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The Education of Sammy Sosa
Tom Verducci
June 29, 1998
Having learned that his personal goals and those of the team can be reached with a single stroke, the Cubs slugger produced the greatest home run streak the game has ever seen
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June 29, 1998

The Education Of Sammy Sosa

Having learned that his personal goals and those of the team can be reached with a single stroke, the Cubs slugger produced the greatest home run streak the game has ever seen

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Why not 60? This time Sosa said, "I'll let you know after the year is over."

Grace says, "He's done 30-30, been player of the week, player of the month, an All-Star, but now I think he knows there's nothing like having a good season and winning."

Sosa has reached a comfort zone. That it took so long in coming should not be such a surprise. Not when you consider that he didn't play organized ball until he was 14. Not when you take into account that he grew up selling oranges for 10 cents and shining shoes for 25 cents on Dominican street corners to help his widowed mother make ends meet. Not when you learn that home for him, his mother, four brothers and two sisters was a two-room unit in what once served as a public hospital. Each night when he put his head down on that wafer of a mattress on the floor, he didn't dream of playing baseball in a tailored uniform on manicured fields. He dreamed of his next meal.

The scout invited two kids to a field in San Pedro de Macoris for a tryout in 1985. Sosa was the one in the borrowed uniform and the spikes with the hole in them. He was 16 years old and carried only 150 pounds on his 5' 10" frame. The scout made a mental note that the boy looked malnourished.

The scout timed him at 75 seconds for 60 yards. Not great. The kid's swing was, by his own admission now, "crazy"—all long and loopy. But the scout liked the way the ball jumped off his bat, and he liked the way the kid did everything on the field aggressively. So the scout, Omar Minaya of the Texas Rangers, eventually made his way to the Sosa home ("No bigger than the average one-bedroom apartment or large studio," Minaya recalls) and came up with an offer of $3,500. Sosa took it. He gave almost all of it to his mother, Lucrecia, allowing himself one modest extravagance: He bought himself his first bicycle.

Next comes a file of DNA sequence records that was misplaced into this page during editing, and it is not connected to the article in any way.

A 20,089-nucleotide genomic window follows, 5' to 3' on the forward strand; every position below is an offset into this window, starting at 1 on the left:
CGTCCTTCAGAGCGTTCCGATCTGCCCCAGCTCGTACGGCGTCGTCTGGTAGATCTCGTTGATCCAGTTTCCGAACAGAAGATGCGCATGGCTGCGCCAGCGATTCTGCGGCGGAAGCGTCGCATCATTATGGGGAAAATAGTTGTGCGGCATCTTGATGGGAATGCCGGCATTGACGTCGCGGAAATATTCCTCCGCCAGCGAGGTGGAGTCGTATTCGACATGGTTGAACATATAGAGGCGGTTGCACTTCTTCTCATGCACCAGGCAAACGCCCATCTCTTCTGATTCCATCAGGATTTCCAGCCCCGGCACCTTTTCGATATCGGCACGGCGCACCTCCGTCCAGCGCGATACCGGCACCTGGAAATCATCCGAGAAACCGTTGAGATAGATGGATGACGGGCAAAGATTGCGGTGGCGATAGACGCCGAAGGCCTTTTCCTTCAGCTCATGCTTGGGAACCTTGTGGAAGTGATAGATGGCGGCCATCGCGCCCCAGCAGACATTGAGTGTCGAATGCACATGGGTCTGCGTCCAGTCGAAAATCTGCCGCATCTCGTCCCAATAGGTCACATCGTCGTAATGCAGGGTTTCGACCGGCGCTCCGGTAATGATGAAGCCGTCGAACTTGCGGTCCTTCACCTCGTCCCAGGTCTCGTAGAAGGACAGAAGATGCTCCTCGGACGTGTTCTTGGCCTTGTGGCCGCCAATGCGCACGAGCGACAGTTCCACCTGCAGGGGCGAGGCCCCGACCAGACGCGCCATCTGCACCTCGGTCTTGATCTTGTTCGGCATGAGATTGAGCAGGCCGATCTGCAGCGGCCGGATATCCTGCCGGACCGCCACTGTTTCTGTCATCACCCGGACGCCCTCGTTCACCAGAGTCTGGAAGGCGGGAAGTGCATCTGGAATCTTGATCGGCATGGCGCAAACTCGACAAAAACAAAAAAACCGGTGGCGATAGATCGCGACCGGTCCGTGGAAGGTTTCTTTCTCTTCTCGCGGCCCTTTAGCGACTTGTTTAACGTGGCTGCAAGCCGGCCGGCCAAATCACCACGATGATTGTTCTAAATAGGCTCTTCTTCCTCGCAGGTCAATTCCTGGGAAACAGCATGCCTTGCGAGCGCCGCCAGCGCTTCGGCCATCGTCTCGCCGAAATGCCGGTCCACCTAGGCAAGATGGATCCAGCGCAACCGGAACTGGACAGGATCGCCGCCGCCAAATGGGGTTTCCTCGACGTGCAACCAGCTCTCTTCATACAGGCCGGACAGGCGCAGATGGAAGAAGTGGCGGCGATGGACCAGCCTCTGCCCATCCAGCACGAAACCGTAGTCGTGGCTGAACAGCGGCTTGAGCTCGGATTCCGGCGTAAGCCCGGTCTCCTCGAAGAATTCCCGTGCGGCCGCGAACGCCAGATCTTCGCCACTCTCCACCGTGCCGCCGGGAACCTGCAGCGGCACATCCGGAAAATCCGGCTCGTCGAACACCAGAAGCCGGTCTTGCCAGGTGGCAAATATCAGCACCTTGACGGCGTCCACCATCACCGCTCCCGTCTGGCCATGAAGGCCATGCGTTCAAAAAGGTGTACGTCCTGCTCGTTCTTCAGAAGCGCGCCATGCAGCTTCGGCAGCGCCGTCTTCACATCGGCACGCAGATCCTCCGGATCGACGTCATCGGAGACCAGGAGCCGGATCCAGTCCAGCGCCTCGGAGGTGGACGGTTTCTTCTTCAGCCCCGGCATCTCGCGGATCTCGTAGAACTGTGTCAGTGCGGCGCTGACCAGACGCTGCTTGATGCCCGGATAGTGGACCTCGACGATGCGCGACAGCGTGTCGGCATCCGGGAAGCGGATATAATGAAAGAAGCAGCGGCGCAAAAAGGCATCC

The following year he was at the airport leaving for some place called Port Charlotte, Fla., without knowing a bit of English. As he looked over his shoulder, the last thing he saw was Lucrecia crying.

Only three years after that—only five years after he took his older brother Luis's advice to play baseball—he was in the big leagues. By the time he was 23, Sosa was playing for his third team, the Cubs. The Rangers and the Chicago White Sox each chose not to wait to see if he would acquire polish, trading him for veterans.

"When he first got here [in 1992], you could see he had great physical skills, but he was so raw," Grace says. "He didn't know how to play the game. He didn't understand the concept of hitting behind runners. He didn't understand the concept of hitting the cutoff man to keep a double play in order. So many little things he just didn't know."

This much he did know: If he was going to support his mother and family, it wasn't going to happen with the bat on his shoulder. "It's not easy for a Latin player to take 100 walks," Sosa says. "If I knew the stuff I know now seven years ago—taking pitches, being more relaxed—I would have put up even better numbers. But people have to understand where you're coming from.

"When I was with the White Sox, Ozzie Guillen said to me, 'Why do you think about money so much?' I said, 'I've got to take care of my family.' And he told me, 'Don't think about money. Just go out and play, and the money will be there.' It takes a while."

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